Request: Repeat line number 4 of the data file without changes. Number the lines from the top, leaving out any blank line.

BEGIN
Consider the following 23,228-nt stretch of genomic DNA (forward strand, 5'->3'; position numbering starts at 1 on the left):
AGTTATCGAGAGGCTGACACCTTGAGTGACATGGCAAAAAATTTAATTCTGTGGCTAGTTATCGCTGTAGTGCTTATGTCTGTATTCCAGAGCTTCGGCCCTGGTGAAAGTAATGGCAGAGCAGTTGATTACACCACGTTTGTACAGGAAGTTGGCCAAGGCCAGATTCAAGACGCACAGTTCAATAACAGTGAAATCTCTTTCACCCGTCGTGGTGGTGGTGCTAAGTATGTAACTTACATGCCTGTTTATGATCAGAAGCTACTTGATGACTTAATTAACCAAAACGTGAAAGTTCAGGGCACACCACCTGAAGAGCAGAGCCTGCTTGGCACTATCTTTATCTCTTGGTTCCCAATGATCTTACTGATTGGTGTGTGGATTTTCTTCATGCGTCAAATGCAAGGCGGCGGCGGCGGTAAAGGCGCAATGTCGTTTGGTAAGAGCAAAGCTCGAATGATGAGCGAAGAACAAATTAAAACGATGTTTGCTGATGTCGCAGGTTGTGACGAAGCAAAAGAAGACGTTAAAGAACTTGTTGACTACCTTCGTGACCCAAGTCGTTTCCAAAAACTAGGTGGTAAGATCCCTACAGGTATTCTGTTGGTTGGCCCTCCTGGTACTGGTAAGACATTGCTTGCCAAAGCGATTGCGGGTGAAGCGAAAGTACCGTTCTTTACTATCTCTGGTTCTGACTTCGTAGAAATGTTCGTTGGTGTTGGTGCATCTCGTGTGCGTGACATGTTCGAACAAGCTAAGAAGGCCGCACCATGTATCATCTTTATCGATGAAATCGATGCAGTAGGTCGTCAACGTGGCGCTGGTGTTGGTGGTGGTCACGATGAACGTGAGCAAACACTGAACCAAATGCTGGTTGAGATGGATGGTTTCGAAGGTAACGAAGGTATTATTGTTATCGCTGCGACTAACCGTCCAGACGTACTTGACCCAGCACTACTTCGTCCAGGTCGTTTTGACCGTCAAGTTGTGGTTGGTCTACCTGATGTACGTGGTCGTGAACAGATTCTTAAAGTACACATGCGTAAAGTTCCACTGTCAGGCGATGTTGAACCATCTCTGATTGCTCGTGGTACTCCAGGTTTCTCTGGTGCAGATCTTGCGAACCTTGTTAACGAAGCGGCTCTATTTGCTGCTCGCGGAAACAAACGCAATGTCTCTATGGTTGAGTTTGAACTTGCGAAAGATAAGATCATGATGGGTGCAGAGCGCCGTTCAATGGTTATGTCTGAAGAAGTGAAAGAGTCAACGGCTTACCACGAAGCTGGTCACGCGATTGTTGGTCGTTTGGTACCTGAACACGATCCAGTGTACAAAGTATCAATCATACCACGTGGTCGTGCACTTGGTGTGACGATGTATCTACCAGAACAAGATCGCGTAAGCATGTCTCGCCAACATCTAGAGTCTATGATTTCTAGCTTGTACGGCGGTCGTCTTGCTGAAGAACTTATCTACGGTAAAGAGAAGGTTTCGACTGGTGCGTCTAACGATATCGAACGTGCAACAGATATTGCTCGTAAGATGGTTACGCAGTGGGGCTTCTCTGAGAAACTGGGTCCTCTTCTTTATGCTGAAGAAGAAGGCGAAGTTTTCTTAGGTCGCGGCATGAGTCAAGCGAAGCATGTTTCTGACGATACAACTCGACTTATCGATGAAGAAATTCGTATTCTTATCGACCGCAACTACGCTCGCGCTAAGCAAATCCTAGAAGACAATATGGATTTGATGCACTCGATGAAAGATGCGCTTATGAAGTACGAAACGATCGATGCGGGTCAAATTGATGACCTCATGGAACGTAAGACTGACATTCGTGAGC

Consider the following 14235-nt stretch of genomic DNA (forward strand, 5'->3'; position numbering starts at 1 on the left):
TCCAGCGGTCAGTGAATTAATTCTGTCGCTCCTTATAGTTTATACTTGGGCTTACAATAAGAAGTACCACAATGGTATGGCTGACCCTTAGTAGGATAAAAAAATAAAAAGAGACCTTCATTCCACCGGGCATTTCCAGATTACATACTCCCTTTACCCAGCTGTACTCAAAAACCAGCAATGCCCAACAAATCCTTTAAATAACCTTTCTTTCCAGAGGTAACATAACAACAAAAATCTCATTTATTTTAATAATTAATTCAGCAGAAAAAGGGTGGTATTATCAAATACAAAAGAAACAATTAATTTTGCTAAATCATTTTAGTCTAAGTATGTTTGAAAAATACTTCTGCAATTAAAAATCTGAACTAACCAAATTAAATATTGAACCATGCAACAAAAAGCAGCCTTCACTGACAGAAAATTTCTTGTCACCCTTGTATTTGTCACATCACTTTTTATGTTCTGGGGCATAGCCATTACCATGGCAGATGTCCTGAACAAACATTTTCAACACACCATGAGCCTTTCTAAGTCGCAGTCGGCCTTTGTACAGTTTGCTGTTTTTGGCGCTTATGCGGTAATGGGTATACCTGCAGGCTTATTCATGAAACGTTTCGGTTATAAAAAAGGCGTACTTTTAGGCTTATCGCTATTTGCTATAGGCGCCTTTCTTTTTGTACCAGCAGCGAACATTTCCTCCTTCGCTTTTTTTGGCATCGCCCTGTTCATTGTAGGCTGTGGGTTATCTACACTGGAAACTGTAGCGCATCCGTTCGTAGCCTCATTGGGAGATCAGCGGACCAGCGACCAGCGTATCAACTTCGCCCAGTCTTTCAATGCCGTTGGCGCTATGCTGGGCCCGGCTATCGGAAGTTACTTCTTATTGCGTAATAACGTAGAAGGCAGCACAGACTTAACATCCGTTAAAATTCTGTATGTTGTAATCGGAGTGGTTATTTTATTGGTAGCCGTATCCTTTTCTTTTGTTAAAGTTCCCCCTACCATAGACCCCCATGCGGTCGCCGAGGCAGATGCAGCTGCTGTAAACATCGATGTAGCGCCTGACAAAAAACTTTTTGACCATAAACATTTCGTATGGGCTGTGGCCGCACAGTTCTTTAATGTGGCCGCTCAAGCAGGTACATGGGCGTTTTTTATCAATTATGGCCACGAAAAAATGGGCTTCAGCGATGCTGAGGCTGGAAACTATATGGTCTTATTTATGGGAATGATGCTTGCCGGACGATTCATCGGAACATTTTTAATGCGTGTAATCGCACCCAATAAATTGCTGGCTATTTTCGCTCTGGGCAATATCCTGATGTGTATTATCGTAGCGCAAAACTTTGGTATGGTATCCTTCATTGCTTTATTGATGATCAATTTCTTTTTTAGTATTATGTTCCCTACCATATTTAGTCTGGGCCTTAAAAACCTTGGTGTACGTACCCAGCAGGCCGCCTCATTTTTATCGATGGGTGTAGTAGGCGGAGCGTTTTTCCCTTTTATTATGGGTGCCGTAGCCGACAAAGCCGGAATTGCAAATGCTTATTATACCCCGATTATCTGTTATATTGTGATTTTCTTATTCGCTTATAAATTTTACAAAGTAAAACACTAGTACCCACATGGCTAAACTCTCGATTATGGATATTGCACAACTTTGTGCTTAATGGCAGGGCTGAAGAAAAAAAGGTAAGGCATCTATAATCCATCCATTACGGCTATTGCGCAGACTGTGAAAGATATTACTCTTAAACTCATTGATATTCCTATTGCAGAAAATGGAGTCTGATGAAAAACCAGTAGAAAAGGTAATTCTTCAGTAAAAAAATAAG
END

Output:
TCCAGCGGTCAGTGAATTAATTCTGTCGCTCCTTATAGTTTATACTTGGGCTTACAATAAGAAGTACCACAATGGTATGGCTGACCCTTAGTAGGATAAAAAAATAAAAAGAGACCTTCATTCCACCGGGCATTTCCAGATTACATACTCCCTTTACCCAGCTGTACTCAAAAACCAGCAATGCCCAACAAATCCTTTAAATAACCTTTCTTTCCAGAGGTAACATAACAACAAAAATCTCATTTATTTTAATAATTAATTCAGCAGAAAAAGGGTGGTATTATCAAATACAAAAGAAACAATTAATTTTGCTAAATCATTTTAGTCTAAGTATGTTTGAAAAATACTTCTGCAATTAAAAATCTGAACTAACCAAATTAAATATTGAACCATGCAACAAAAAGCAGCCTTCACTGACAGAAAATTTCTTGTCACCCTTGTATTTGTCACATCACTTTTTATGTTCTGGGGCATAGCCATTACCATGGCAGATGTCCTGAACAAACATTTTCAACACACCATGAGCCTTTCTAAGTCGCAGTCGGCCTTTGTACAGTTTGCTGTTTTTGGCGCTTATGCGGTAATGGGTATACCTGCAGGCTTATTCATGAAACGTTTCGGTTATAAAAAAGGCGTACTTTTAGGCTTATCGCTATTTGCTATAGGCGCCTTTCTTTTTGTACCAGCAGCGAACATTTCCTCCTTCGCTTTTTTTGGCATCGCCCTGTTCATTGTAGGCTGTGGGTTATCTACACTGGAAACTGTAGCGCATCCGTTCGTAGCCTCATTGGGAGATCAGCGGACCAGCGACCAGCGTATCAACTTCGCCCAGTCTTTCAATGCCGTTGGCGCTATGCTGGGCCCGGCTATCGGAAGTTACTTCTTATTGCGTAATAACGTAGAAGGCAGCACAGACTTAACATCCGTTAAAATTCTGTATGTTGTAATCGGAGTGGTTATTTTATTGGTAGCCGTATCCTTTTCTTTTGTTAAAGTTCCCCCTACCATAGACCCCCATGCGGTCGCCGAGGCAGATGCAGCTGCTGTAAACATCGATGTAGCGCCTGACAAAAAACTTTTTGACCATAAACATTTCGTATGGGCTGTGGCCGCACAGTTCTTTAATGTGGCCGCTCAAGCAGGTACATGGGCGTTTTTTATCAATTATGGCCACGAAAAAATGGGCTTCAGCGATGCTGAGGCTGGAAACTATATGGTCTTATTTATGGGAATGATGCTTGCCGGACGATTCATCGGAACATTTTTAATGCGTGTAATCGCACCCAATAAATTGCTGGCTATTTTCGCTCTGGGCAATATCCTGATGTGTATTATCGTAGCGCAAAACTTTGGTATGGTATCCTTCATTGCTTTATTGATGATCAATTTCTTTTTTAGTATTATGTTCCCTACCATATTTAGTCTGGGCCTTAAAAACCTTGGTGTACGTACCCAGCAGGCCGCCTCATTTTTATCGATGGGTGTAGTAGGCGGAGCGTTTTTCCCTTTTATTATGGGTGCCGTAGCCGACAAAGCCGGAATTGCAAATGCTTATTATACCCCGATTATCTGTTATATTGTGATTTTCTTATTCGCTTATAAATTTTACAAAGTAAAACACTAGTACCCACATGGCTAAACTCTCGATTATGGATATTGCACAACTTTGTGCTTAATGGCAGGGCTGAAGAAAAAAAGGTAAGGCATCTATAATCCATCCATTACGGCTATTGCGCAGACTGTGAAAGATATTACTCTTAAACTCATTGATATTCCTATTGCAGAAAATGGAGTCTGATGAAAAACCAGTAGAAAAGGTAATTCTTCAGTAAAAAAATAAG